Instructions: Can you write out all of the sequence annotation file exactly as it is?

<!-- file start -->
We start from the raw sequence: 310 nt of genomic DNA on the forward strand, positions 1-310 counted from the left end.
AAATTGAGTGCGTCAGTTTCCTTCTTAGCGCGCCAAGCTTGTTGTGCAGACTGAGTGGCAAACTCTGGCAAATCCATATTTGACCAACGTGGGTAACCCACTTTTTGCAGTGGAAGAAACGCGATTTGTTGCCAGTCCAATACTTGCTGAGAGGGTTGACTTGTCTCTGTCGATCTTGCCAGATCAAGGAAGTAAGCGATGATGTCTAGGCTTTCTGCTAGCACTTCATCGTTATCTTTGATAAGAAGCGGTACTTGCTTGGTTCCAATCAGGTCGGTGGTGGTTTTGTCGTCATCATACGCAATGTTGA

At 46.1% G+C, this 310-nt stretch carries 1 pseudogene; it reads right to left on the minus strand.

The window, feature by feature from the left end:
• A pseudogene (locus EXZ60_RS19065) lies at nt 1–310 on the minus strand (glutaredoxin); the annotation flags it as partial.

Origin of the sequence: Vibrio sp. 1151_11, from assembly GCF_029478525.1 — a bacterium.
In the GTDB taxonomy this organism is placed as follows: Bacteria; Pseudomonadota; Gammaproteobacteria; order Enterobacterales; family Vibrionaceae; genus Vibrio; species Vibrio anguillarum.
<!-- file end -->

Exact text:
We start from the raw sequence: 310 nt of genomic DNA on the forward strand, positions 1-310 counted from the left end.
AAATTGAGTGCGTCAGTTTCCTTCTTAGCGCGCCAAGCTTGTTGTGCAGACTGAGTGGCAAACTCTGGCAAATCCATATTTGACCAACGTGGGTAACCCACTTTTTGCAGTGGAAGAAACGCGATTTGTTGCCAGTCCAATACTTGCTGAGAGGGTTGACTTGTCTCTGTCGATCTTGCCAGATCAAGGAAGTAAGCGATGATGTCTAGGCTTTCTGCTAGCACTTCATCGTTATCTTTGATAAGAAGCGGTACTTGCTTGGTTCCAATCAGGTCGGTGGTGGTTTTGTCGTCATCATACGCAATGTTGA

At 46.1% G+C, this 310-nt stretch carries 1 pseudogene; it reads right to left on the minus strand.

The window, feature by feature from the left end:
• A pseudogene (locus EXZ60_RS19065) lies at nt 1–310 on the minus strand (glutaredoxin); the annotation flags it as partial.

Origin of the sequence: Vibrio sp. 1151_11, from assembly GCF_029478525.1 — a bacterium.
In the GTDB taxonomy this organism is placed as follows: Bacteria; Pseudomonadota; Gammaproteobacteria; order Enterobacterales; family Vibrionaceae; genus Vibrio; species Vibrio anguillarum.